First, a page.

Robin Lehner received a soft, consoling pat on the back from Marc-Andre Fleury as he exited the ice Sunday. On a normal night, the goalie situation would have been the big story for the Vegas Golden Knights.
This was not a normal night.
The Golden Knights didn’t just lose to the Colorado Avalanche in Game 1 of the Stanley Cup Second Round at Ball Arena. They were blown out 7-1. Although Lehner wasn’t at his best, it wouldn’t have mattered who was in net — Fleury, Dominik Hasek, Patrick Roy, Martin Brodeur, take your pick. Any GOAT would have been a goat.
“I wouldn’t change the decision,” Vegas coach Peter DeBoer said. “The game tonight wasn’t about Robin Lehner, and obviously we didn’t play well enough in front of him.”
It was a controversial decision, to be sure.
Fleury went 4-3-0 with a 2.14 goals-against average, a .932 save percentage and two shutouts against the Avalanche in the regular season, and he started each game in the first round against the Minnesota Wild, going 4-3 with a 1.71 goals-against average, a .931 save percentage and one shutout.
Lehner played one game against the Avalanche in the regular season and allowed two goals on 21 shots in a 2-1 loss. That was May 10. He hadn’t played since.
DeBoer had a simple explanation.
“[Fleury] had just played seven games in  days and an emotional Game 7,” DeBoer said. “It was a perfect opportunity in our minds to use our other starter, and that’s been a strength of ours all year. And [it was a chance to] make sure Robin got in a game and stayed sharp, because we know we’re going to need him. So there was a lot of rationale for it.”
Fair enough. Fleury is 36 years old. Game 7 of the first round was Friday.
But that goes to the larger problem. We call these best-of-7 series, but they’re really races to four wins. The quicker you dispatch your opponent, the more chance you have to rest for the next round and win the war of attrition of the Stanley Cup Playoffs.
The Avalanche swept the St. Louis Blues in the first round, wrapping up their series May 23. They had six days to recharge for the second round. The Golden Knights took a 3-1 series lead against the Wild, then lost two straight games and had to win Game 7 to advance. That gave them one day to recharge for the second round.
“Obviously at this time of year, any time you can get rest it’s going to help your team,” Vegas defenseman Nick Holden said. “We had an emotional series there with Minnesota. Obviously coming into this, we were trying to ride that emotion into it. Our start and the start of the second wasn’t what we wanted.”
The Avalanche dominated the first period and took a 2-0 lead, then made it 4-0 by 4:03 of the second. Lehner might have wanted a couple of the goals back. The first came on a backhand by forward Mikko Rantanen, a wicked shot, but a shot from outside the right face-off dot. The fourth squeaked between his pads. It was a no-look shot by center Nathan MacKinnon, who has eight goals in five games, but still.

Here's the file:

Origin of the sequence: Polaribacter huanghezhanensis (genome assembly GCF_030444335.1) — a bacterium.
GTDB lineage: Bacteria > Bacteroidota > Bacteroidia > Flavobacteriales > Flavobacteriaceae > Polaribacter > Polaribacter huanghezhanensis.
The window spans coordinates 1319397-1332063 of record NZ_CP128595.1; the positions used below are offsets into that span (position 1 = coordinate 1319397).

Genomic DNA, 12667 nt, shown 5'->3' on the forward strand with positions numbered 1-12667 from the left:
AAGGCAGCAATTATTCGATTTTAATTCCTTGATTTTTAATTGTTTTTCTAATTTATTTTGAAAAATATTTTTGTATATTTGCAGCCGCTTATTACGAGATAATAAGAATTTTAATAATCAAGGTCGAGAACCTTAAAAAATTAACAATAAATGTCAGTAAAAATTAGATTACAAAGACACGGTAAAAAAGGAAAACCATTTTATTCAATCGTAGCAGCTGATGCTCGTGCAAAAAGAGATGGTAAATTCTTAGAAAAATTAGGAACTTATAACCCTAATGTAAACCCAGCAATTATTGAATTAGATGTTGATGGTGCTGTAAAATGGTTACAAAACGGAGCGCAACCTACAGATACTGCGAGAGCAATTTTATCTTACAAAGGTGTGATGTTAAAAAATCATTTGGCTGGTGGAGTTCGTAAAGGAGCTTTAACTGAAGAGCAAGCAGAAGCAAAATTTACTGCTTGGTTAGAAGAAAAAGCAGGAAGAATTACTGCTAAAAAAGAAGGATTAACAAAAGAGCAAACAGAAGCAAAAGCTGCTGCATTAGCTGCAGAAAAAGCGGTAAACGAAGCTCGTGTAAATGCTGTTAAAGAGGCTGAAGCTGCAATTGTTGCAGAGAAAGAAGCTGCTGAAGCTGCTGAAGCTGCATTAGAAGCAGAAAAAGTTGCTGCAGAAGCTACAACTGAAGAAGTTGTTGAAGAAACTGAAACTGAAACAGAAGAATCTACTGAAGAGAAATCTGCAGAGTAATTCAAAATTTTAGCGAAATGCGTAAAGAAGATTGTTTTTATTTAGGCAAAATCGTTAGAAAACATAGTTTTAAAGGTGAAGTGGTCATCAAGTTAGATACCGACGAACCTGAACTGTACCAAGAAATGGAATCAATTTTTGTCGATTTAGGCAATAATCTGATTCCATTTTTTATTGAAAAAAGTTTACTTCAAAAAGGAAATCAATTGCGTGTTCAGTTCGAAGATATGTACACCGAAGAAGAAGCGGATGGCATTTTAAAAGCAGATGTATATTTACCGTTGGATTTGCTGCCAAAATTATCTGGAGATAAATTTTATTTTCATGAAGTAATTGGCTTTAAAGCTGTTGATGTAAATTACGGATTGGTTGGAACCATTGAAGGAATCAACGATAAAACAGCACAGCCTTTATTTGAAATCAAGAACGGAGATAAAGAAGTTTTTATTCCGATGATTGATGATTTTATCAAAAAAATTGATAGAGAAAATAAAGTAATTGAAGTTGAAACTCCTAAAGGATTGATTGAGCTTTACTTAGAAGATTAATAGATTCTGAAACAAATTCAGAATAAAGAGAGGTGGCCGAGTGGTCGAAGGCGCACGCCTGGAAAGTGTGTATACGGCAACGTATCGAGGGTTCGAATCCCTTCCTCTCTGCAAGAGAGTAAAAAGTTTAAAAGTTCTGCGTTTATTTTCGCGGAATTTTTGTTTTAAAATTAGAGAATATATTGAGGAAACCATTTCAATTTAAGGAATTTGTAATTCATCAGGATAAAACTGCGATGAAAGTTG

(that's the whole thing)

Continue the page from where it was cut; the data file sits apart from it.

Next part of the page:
That said, the Golden Knights turned over the puck and gave up rush chances. They were outskated and outplayed. And then, after forward Mattias Janmark was knocked out of the game by a hit by Avalanche defenseman Ryan Graves, they fell part, lost their composure and took penalties.
“We kind of get away from our game,” Vegas captain Mark Stone said. “But let’s be honest here: When you’re down 4-0 halfway through the game, it’s a long way to climb from. But we’ll be ready [for Game 2]. There’s no doubt in our group.”
They’d better be ready. They’d better hope rest was the biggest problem. These teams tied for the most points in the NHL in the regular season (82), Colorado winning the Presidents’ Trophy thanks to the regulation-wins tiebreaker (35-30), but they looked like they were in different leagues Sunday.
Colorado’s top line of Gabriel Landeskog (two goals, one assist), MacKinnon (two goals, one assist) and Rantanen (one goal, one assist) put on a clinic. So did defenseman Cale Makar (one goal, three assists).
“I think we gave their skill players just a little bit too much respect, a little too much room, and obviously good players are going to make plays in that space,” Holden said.
Game 2 is at Ball Arena on Wednesday (10 p.m. ET; NBCSN, CBC, SN, TVAS). No matter who starts in goal, the Golden Knights need to put him in a better position to succeed than they put Lehner in Game 1.
“We’ll flush this one,” Stone said. “We’ll see what we did wrong. There’s a few areas that we were actually not bad at, but there’s a lot of things we need to improve going forward. We’re fortunate to have two days in between games here, a little bit of rest, a little bit of recover, regroup, and be ready for Wednesday.”